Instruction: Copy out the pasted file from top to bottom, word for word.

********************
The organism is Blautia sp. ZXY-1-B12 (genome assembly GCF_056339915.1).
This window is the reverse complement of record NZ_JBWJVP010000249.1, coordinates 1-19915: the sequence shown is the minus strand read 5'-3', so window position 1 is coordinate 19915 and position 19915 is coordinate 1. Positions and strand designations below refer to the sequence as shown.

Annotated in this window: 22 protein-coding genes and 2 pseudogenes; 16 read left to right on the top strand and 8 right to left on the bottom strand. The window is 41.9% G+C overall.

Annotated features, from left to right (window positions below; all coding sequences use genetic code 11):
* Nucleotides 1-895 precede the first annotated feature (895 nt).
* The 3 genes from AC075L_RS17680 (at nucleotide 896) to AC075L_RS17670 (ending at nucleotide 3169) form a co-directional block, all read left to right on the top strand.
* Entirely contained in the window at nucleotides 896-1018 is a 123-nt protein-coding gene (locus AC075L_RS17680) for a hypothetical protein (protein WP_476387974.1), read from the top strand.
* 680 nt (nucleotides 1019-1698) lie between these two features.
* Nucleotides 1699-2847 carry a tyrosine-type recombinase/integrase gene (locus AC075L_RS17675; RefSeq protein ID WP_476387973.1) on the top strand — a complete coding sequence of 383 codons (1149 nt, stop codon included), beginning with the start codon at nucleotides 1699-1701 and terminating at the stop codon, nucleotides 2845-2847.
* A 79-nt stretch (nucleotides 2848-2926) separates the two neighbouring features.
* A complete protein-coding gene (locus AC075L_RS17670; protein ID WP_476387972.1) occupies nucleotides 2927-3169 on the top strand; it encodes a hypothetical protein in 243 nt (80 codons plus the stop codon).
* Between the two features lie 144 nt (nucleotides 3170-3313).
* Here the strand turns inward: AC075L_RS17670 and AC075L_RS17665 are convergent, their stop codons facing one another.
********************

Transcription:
The organism is Blautia sp. ZXY-1-B12 (genome assembly GCF_056339915.1).
This window is the reverse complement of record NZ_JBWJVP010000249.1, coordinates 1-19915: the sequence shown is the minus strand read 5'-3', so window position 1 is coordinate 19915 and position 19915 is coordinate 1. Positions and strand designations below refer to the sequence as shown.

Annotated in this window: 22 protein-coding genes and 2 pseudogenes; 16 read left to right on the top strand and 8 right to left on the bottom strand. The window is 41.9% G+C overall.

Annotated features, from left to right (window positions below; all coding sequences use genetic code 11):
* Nucleotides 1-895 precede the first annotated feature (895 nt).
* The 3 genes from AC075L_RS17680 (at nucleotide 896) to AC075L_RS17670 (ending at nucleotide 3169) form a co-directional block, all read left to right on the top strand.
* Entirely contained in the window at nucleotides 896-1018 is a 123-nt protein-coding gene (locus AC075L_RS17680) for a hypothetical protein (protein WP_476387974.1), read from the top strand.
* 680 nt (nucleotides 1019-1698) lie between these two features.
* Nucleotides 1699-2847 carry a tyrosine-type recombinase/integrase gene (locus AC075L_RS17675; RefSeq protein ID WP_476387973.1) on the top strand — a complete coding sequence of 383 codons (1149 nt, stop codon included), beginning with the start codon at nucleotides 1699-1701 and terminating at the stop codon, nucleotides 2845-2847.
* A 79-nt stretch (nucleotides 2848-2926) separates the two neighbouring features.
* A complete protein-coding gene (locus AC075L_RS17670; protein ID WP_476387972.1) occupies nucleotides 2927-3169 on the top strand; it encodes a hypothetical protein in 243 nt (80 codons plus the stop codon).
* Between the two features lie 144 nt (nucleotides 3170-3313).
* Here the strand turns inward: AC075L_RS17670 and AC075L_RS17665 are convergent, their stop codons facing one another.